Male reporters, she discovered, ``gossiped outrageously'' about American women correspondents, in particular a new correspondent, Ann Stringer. Her first husband had been killed in the war, and she had recently remarried. Edwards says, ``There were other people they could have gossiped about, and I kept wondering, Why were they always gossiping about Ann Stringer? It turned out she was one of the best reporters in Berlin, and therefore she was fair game. The same was true of Marguerite Higgins.'' Gossip grew out of professional jealousy.
Edwards describes what she sees as four stages in the evolution of attitudes toward women correspondents.
``Originally, it was simply considered morally wrong for a woman to attempt to write like a man. Then it was said, when they started doing it, that women cannot write as well as men. The third phase was, `She writes like a man. How marvelous!' The fourth phase came when Ruth Cowan was filing stories from North Africa for the Associated Press. The editor sent a cable to men on the staff saying, `Why can't you write the way she does?'''
That shift in attitude squares neatly with Edwards's own belief that skills cannot be categorized by gender. ``There are men who have compassion and women who have compassion. It's not gender-related. There are people who have compassion. Marguerite Higgins had absolutely no compassion, but she was an absolutely magnificent newswoman.''
At the same time, she concedes that women often have broader interests. ``They're more likely to have explored such things as the status of women in foreign societies, and the problems of the family. They're apt to be more interested in what Scandinavia does about abortion, or Japan does about abortion, than the men are.''
Today half of all reporters and editors on American newspapers are women. But they represent only 20 percent of foreign correspondents.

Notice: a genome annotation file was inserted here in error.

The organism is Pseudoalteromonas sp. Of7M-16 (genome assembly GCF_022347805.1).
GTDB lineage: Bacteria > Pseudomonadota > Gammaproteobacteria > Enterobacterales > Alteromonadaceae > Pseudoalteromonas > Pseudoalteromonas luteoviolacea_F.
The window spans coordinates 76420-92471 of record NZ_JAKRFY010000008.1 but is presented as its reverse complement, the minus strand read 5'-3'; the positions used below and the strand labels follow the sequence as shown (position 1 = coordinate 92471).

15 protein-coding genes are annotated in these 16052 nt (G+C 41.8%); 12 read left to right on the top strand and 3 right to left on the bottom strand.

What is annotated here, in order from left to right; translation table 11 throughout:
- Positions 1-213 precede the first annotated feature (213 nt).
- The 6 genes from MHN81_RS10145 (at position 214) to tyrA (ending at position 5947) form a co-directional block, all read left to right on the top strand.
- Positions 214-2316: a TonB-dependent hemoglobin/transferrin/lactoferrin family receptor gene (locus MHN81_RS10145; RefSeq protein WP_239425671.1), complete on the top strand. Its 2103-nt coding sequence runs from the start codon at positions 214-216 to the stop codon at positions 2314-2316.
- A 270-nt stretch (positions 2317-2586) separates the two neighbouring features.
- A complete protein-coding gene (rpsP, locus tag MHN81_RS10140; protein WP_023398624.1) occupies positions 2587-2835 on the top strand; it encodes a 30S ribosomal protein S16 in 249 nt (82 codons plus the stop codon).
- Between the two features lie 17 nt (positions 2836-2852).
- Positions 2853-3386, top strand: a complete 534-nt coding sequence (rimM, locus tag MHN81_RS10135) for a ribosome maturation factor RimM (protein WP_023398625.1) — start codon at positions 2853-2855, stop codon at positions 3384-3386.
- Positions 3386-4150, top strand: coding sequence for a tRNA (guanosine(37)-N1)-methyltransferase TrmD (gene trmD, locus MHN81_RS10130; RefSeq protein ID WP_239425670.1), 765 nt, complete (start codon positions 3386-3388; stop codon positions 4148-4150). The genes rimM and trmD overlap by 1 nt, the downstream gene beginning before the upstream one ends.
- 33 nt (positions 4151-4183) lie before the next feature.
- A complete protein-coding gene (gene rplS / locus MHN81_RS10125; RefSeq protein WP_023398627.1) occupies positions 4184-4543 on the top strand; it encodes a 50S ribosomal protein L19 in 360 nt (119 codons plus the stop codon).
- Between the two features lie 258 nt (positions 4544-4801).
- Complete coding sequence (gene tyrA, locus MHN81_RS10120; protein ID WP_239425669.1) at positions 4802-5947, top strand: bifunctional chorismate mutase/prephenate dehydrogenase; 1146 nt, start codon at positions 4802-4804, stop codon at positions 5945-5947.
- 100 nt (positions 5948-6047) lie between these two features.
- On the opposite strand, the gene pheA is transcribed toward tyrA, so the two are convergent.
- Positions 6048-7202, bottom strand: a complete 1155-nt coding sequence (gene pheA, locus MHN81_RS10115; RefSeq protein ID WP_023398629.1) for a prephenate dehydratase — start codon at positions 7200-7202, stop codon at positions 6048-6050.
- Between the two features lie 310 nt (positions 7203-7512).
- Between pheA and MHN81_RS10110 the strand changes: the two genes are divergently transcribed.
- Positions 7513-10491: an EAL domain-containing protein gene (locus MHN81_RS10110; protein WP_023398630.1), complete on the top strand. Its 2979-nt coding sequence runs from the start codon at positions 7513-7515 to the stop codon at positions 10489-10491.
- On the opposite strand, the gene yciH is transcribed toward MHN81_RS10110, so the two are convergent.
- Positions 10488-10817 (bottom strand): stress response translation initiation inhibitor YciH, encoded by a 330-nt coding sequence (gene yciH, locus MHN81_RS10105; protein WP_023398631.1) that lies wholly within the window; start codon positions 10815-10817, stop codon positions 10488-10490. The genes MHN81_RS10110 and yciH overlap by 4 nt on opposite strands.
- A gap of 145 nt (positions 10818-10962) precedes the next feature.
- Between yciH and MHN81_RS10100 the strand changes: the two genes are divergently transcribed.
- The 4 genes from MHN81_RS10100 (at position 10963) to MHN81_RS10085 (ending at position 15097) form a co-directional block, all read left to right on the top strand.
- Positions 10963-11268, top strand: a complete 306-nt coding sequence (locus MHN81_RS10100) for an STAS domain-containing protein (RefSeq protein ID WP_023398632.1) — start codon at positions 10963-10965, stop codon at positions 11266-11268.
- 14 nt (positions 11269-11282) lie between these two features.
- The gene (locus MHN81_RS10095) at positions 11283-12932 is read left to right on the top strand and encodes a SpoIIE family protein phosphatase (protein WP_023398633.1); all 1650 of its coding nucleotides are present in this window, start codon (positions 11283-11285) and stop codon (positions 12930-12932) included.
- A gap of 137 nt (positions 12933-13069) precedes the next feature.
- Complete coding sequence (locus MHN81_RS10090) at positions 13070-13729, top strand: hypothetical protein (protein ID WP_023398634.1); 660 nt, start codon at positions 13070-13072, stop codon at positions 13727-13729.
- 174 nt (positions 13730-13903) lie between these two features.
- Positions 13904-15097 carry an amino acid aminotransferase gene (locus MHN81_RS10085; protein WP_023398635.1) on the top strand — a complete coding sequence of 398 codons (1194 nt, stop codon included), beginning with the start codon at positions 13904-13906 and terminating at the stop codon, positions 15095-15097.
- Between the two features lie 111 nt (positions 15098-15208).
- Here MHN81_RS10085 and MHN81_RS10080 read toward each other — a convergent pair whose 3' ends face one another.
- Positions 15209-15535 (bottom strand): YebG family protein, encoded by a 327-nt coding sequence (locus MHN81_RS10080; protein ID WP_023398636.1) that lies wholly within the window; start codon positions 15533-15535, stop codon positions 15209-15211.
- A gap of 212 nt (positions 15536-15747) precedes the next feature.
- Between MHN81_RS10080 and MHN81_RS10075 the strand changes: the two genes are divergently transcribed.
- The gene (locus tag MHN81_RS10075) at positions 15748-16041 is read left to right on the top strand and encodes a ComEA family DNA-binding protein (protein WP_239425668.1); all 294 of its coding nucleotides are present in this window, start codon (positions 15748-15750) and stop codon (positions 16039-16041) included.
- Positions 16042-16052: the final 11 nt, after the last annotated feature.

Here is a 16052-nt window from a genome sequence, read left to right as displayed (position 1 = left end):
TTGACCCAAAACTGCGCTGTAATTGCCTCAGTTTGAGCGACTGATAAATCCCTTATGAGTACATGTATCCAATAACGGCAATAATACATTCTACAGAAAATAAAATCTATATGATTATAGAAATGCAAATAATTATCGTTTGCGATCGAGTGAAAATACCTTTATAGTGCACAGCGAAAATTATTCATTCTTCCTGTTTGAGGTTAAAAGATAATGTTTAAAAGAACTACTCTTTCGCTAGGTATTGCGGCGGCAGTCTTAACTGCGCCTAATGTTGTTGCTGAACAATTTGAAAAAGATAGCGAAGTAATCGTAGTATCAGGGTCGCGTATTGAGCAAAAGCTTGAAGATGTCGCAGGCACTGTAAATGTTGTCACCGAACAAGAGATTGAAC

``The numbers are increasing,'' Edwards says, ``but not fast enough. There is still obviously prejudice against sending a woman overseas. So many women want to go overseas. There's a log jam. You just can't send them all. But it's improving.''
As evidence of progress, she notes with pride that this year, for the first time, the Overseas Press Club awarded its top three prizes to women. In addition, more newspapers are now willing to hire husband-and-wife foreign-correspondent teams.
Still, she cautions against complacency or a premature sense of victory. ``I do think women have to keep up the pressure as a group. They have to stand up for each other. And there must be more women doing the hiring before there'll be more women foreign correspondents.''
In 1981 Edwards completed her last overseas assignment - in Tanzania. But even the pleasures of Florida retirement cannot still the yearning to pack a suitcase, grab a passport, and head out, notebook in hand, in search of another exotic dateline.
``I'm a print journalist, and I want the world to know that I think it's going to survive,'' Edwards says.
``I'm not over yet either,'' she adds firmly. ``I was delighted to read in the morning newspaper that they're letting people back into Tibet. I want to go.''